Aspergillosis Treatment & Management

Updated: May 12, 2021
  • Author: Eloise M Harman, MD; Chief Editor: Guy W Soo Hoo, MD, MPH  more...
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Medical Care

Treatment of chronic necrotizing pulmonary aspergillosis (CNPA) and invasive aspergillosis differs significantly from treatment of allergic bronchopulmonary aspergillosis (ABPA) and aspergilloma.

Allergic bronchopulmonary aspergillosis

ABPA is a hypersensitivity reaction that requires treatment with oral corticosteroids. Inhaled steroids are not effective.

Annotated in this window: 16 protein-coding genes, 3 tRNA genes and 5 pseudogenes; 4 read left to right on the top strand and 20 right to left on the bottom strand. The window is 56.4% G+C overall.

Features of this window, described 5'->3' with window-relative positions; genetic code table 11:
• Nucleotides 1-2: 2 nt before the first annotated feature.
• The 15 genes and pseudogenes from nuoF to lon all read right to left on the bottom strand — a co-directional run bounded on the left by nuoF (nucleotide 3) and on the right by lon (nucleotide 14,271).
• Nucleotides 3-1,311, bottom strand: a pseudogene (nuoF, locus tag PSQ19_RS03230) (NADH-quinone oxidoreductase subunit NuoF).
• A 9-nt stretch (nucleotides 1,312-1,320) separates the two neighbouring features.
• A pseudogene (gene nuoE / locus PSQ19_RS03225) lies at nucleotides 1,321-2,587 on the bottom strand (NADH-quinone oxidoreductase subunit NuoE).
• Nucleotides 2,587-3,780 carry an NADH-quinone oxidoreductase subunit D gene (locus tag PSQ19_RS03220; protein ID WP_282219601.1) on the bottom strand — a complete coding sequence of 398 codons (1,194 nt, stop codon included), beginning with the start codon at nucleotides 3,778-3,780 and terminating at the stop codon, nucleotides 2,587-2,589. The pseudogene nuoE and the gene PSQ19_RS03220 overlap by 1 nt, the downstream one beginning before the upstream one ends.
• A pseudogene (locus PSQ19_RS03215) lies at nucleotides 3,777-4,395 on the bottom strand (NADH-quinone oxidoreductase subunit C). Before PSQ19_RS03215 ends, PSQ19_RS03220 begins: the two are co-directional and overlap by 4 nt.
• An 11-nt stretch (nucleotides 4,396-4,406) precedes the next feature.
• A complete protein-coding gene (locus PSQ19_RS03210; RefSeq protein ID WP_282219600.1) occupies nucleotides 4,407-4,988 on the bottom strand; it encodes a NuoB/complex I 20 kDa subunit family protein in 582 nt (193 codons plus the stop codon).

Adding oral itraconazole to steroids in patients with recurrent or chronic ABPA may be helpful. [8, 9, 10, 11] This may allow more rapid resolution of infiltrates and symptoms, facilitating steroid tapering or lowering the needed maintenance corticosteroid dosage. In CF patients with ABPA, the concomitant use of itraconazole and inhaled corticosteroids may increase the risk of adrenal insufficiency.

Patients who have associated allergic fungal sinusitis benefit from surgical resection of obstructing nasal polyps and inspissated mucus in addition to corticosteroid therapy. Nasal washes with amphotericin or itraconazole have also been employed.

Case reports have described the beneficial use of the anti-immunoglobulin E (IgE) monoclonal antibody omalizumab (Xolair) in patients with ABPA. [38]